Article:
Here's a short quiz. Question One: which source of energy is allowed to charge the highest price for its electricity? Question Two: which source of energy is expected to receive the greatest capital expenditure over the next seven years? The answer to both questions is offshore wind.
Offshore wind farms are the elephant in the energy debate. Today, the energy department estimates that electricity prices are 17 per cent higher as the result of green policies and that this will rise to 33 per cent by 2020 or 44 per cent if gas prices fall, as many expect. Offshore wind is the single biggest contributor to that rise. Of the £15 billion a year that the Renewable Energy Foundation thinks consumers are going to be paying in total green imposts by 2020, the bulk will go to support offshore wind.
Britain is a proud leader in offshore wind. "The UK has more offshore wind installed than the rest of the world combined and we have ambitious plans for the future," says Ed Davey, the Energy Secretary. I wonder why that is. Could it be that other countries have looked at the technology and decided that it's far too costly? George Osborne says he does not want Britain out ahead on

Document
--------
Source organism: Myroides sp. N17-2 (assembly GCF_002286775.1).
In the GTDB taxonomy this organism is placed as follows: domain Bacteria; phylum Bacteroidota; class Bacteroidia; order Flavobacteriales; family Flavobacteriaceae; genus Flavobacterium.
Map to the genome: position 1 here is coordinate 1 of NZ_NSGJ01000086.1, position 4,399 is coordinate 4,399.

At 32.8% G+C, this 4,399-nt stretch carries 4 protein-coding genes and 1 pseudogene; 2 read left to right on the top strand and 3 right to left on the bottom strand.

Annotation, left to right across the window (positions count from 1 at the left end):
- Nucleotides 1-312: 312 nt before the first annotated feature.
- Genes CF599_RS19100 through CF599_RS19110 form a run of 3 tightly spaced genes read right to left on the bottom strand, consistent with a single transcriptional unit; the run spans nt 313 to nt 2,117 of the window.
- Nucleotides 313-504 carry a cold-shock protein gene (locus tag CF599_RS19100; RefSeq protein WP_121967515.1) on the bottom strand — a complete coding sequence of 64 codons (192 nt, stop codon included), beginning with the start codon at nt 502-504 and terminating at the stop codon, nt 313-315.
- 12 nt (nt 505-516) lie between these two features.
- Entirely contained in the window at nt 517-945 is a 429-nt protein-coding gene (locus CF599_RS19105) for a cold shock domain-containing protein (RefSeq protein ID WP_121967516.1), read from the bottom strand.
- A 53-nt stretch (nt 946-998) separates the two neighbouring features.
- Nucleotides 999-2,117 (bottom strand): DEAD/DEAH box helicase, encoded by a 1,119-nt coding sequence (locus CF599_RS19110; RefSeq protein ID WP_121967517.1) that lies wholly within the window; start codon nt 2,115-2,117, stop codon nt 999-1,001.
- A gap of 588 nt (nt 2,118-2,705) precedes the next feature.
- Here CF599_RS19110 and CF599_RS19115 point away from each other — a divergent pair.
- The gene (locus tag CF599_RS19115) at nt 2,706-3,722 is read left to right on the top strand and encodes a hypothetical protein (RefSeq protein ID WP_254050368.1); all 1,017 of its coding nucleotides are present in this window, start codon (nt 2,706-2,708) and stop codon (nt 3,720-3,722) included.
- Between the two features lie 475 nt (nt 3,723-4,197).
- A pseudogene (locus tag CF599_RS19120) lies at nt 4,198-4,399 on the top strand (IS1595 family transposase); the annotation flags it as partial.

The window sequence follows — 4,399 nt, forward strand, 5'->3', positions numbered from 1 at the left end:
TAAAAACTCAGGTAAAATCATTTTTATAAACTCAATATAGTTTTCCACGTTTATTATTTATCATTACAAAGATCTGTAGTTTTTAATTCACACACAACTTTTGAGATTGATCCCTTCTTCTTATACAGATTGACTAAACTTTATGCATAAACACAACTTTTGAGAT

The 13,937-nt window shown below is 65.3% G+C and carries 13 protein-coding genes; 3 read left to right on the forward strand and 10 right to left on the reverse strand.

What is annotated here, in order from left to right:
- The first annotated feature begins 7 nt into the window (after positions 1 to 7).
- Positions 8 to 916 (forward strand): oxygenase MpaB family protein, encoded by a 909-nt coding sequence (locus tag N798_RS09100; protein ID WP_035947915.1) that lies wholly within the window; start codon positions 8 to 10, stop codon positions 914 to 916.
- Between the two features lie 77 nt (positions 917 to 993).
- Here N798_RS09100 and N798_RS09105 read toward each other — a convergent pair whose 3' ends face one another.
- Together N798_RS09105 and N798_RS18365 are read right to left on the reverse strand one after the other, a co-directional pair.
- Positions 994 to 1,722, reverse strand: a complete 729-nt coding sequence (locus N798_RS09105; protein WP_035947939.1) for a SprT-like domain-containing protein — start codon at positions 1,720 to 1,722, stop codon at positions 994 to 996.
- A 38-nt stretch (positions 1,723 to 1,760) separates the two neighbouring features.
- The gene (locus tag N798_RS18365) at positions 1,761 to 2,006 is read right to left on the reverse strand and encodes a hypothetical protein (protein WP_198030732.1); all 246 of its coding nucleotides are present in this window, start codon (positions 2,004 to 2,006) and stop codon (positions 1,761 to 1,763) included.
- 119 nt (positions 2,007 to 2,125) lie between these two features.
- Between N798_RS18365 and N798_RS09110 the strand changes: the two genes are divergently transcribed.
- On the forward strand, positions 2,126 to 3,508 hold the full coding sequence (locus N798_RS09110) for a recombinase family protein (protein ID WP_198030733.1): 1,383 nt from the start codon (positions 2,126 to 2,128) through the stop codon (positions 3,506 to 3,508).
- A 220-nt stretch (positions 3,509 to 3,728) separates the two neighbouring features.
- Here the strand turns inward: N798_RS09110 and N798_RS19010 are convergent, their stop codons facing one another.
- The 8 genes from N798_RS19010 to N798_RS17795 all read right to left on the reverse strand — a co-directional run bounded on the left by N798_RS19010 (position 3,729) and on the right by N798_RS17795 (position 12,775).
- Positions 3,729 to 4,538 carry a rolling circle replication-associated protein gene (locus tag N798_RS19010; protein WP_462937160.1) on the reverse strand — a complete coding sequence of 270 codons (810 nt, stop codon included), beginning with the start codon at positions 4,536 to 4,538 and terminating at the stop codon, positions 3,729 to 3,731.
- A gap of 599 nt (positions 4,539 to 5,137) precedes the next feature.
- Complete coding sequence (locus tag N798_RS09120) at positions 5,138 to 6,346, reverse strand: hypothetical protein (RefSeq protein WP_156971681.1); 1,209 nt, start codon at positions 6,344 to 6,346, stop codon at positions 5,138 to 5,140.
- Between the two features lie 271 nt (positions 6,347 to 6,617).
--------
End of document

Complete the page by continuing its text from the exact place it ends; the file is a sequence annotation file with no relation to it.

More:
green energy. He should take a long hard look at why we are so far out ahead on this extravagant folly.
Currently we get under 3 per cent of our electricity from offshore wind, or less than 0.5 per cent of our total energy. If Mr Davey's ambitions are realised and 20 per cent of our electricity comes from offshore wind in 2020, then we will need 20 gigawatts of capacity because wind turbines, even at sea, operate at less than 40 per cent of capacity. That's about six times what we have today and the cost of building it would be greater than the investment in nuclear energy over the period.
David Fuller's view I have long been an opponent of wind farms because they are the most expensive and least reliable source of renewable energy. They are also a monstrous blot on the countryside and for sea views, taking up far more space than any other sources of energy, and for less output. They are murderous cuisinarts for birds and we are only beginning to understand the extent to which they adversely affect sleeping patterns for anyone living within approximately a mile of these towering, noisy eyesores.
The UK Government has been incredibly naïve about wind farms, and apparently no one more so than the Prime Minister. The current Energy Secretary mentioned above appears to have learned nothing and is little more than a cheerleader for a bad policy which he temporarily oversees. This incompetence has jeopardised Britain's energy security and increased prices far more than would have been necessary with sensible policies, starting with fracking for shale oil and gas.
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